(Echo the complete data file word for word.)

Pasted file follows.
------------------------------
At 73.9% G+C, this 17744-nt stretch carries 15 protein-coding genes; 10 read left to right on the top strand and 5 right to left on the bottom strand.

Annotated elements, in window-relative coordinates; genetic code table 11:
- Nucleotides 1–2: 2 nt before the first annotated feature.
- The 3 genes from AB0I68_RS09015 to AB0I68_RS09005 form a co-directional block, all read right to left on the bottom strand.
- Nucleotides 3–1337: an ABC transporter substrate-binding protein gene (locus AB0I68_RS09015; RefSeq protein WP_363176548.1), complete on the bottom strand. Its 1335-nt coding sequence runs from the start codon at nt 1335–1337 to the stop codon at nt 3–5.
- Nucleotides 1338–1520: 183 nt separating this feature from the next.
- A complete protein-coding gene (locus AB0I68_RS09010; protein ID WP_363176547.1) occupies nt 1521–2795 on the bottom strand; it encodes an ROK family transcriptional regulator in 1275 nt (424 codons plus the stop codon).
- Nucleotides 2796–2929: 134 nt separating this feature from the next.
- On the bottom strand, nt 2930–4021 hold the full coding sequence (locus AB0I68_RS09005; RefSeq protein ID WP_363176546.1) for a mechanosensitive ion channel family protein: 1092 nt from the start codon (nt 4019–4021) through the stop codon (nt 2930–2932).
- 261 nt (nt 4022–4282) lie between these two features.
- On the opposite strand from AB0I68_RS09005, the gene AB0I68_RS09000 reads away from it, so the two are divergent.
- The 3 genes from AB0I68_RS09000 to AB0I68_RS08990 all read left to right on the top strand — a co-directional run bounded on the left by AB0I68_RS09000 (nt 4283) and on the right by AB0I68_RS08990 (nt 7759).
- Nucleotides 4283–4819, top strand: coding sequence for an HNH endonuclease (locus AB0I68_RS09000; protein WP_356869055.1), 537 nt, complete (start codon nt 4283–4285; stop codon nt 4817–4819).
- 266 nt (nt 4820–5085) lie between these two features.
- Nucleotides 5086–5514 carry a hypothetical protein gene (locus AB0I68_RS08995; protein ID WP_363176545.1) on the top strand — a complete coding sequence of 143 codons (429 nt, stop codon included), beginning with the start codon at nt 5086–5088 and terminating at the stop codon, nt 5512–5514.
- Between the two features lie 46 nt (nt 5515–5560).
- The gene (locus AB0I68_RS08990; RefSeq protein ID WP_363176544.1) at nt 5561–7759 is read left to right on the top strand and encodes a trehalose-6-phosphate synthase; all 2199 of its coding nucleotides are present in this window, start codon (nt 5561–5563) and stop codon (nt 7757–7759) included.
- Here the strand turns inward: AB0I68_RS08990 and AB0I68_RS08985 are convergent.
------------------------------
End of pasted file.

At 73.9% G+C, this 17744-nt stretch carries 15 protein-coding genes; 10 read left to right on the top strand and 5 right to left on the bottom strand.

Annotated elements, in window-relative coordinates; genetic code table 11:
- Nucleotides 1–2: 2 nt before the first annotated feature.
- The 3 genes from AB0I68_RS09015 to AB0I68_RS09005 form a co-directional block, all read right to left on the bottom strand.
- Nucleotides 3–1337: an ABC transporter substrate-binding protein gene (locus AB0I68_RS09015; RefSeq protein WP_363176548.1), complete on the bottom strand. Its 1335-nt coding sequence runs from the start codon at nt 1335–1337 to the stop codon at nt 3–5.
- Nucleotides 1338–1520: 183 nt separating this feature from the next.
- A complete protein-coding gene (locus AB0I68_RS09010; protein ID WP_363176547.1) occupies nt 1521–2795 on the bottom strand; it encodes an ROK family transcriptional regulator in 1275 nt (424 codons plus the stop codon).
- Nucleotides 2796–2929: 134 nt separating this feature from the next.
- On the bottom strand, nt 2930–4021 hold the full coding sequence (locus AB0I68_RS09005; RefSeq protein ID WP_363176546.1) for a mechanosensitive ion channel family protein: 1092 nt from the start codon (nt 4019–4021) through the stop codon (nt 2930–2932).
- 261 nt (nt 4022–4282) lie between these two features.
- On the opposite strand from AB0I68_RS09005, the gene AB0I68_RS09000 reads away from it, so the two are divergent.
- The 3 genes from AB0I68_RS09000 to AB0I68_RS08990 all read left to right on the top strand — a co-directional run bounded on the left by AB0I68_RS09000 (nt 4283) and on the right by AB0I68_RS08990 (nt 7759).
- Nucleotides 4283–4819, top strand: coding sequence for an HNH endonuclease (locus AB0I68_RS09000; protein WP_356869055.1), 537 nt, complete (start codon nt 4283–4285; stop codon nt 4817–4819).
- 266 nt (nt 4820–5085) lie between these two features.
- Nucleotides 5086–5514 carry a hypothetical protein gene (locus AB0I68_RS08995; protein ID WP_363176545.1) on the top strand — a complete coding sequence of 143 codons (429 nt, stop codon included), beginning with the start codon at nt 5086–5088 and terminating at the stop codon, nt 5512–5514.
- Between the two features lie 46 nt (nt 5515–5560).
- The gene (locus AB0I68_RS08990; RefSeq protein ID WP_363176544.1) at nt 5561–7759 is read left to right on the top strand and encodes a trehalose-6-phosphate synthase; all 2199 of its coding nucleotides are present in this window, start codon (nt 5561–5563) and stop codon (nt 7757–7759) included.
- Here the strand turns inward: AB0I68_RS08990 and AB0I68_RS08985 are convergent.